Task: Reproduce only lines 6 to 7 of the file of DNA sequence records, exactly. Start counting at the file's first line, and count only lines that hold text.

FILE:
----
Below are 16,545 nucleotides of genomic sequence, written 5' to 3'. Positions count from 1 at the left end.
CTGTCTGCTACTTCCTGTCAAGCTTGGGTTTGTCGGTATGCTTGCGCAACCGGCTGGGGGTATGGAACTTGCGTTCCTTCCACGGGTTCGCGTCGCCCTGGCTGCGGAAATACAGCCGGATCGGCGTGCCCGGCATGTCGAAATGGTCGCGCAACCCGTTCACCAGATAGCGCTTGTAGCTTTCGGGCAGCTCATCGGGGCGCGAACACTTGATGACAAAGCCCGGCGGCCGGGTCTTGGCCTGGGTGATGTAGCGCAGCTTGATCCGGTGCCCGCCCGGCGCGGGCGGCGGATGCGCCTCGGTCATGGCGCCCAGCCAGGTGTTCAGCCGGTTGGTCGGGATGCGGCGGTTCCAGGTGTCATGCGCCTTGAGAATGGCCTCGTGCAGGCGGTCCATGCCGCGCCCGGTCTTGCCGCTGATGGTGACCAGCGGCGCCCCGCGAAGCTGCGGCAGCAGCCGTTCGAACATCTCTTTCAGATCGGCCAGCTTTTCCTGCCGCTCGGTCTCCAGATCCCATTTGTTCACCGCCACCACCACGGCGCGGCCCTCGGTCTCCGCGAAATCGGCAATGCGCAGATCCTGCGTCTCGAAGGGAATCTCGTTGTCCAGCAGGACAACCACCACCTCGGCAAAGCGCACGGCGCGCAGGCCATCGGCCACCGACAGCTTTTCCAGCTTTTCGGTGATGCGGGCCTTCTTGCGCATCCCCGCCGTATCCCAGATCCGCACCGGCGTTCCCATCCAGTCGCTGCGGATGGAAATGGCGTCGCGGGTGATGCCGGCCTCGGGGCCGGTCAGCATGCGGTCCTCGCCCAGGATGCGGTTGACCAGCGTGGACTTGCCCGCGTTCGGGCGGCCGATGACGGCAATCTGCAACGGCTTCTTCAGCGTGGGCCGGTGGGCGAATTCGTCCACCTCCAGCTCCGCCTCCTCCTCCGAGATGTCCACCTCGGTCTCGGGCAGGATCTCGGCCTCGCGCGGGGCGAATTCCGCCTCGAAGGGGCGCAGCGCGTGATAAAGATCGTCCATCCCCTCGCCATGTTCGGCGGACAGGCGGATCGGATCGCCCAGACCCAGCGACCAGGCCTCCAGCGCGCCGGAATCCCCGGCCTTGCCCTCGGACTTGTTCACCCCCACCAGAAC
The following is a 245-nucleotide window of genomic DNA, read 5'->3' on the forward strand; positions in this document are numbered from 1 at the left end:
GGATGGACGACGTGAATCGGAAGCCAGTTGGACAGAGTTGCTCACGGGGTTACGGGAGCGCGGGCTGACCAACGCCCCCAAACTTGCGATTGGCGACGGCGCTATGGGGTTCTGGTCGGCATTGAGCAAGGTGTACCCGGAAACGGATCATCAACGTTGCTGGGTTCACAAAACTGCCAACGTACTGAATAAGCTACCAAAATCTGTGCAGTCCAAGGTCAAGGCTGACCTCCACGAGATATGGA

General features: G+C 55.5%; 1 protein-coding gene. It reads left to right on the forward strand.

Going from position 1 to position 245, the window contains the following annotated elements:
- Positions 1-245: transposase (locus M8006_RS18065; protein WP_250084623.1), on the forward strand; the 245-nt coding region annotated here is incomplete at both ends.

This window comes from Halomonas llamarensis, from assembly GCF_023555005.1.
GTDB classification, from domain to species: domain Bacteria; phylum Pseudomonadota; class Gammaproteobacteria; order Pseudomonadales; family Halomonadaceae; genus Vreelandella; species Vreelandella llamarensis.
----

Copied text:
Going from position 1 to position 245, the window contains the following annotated elements:
- Positions 1-245: transposase (locus M8006_RS18065; protein WP_250084623.1), on the forward strand; the 245-nt coding region annotated here is incomplete at both ends.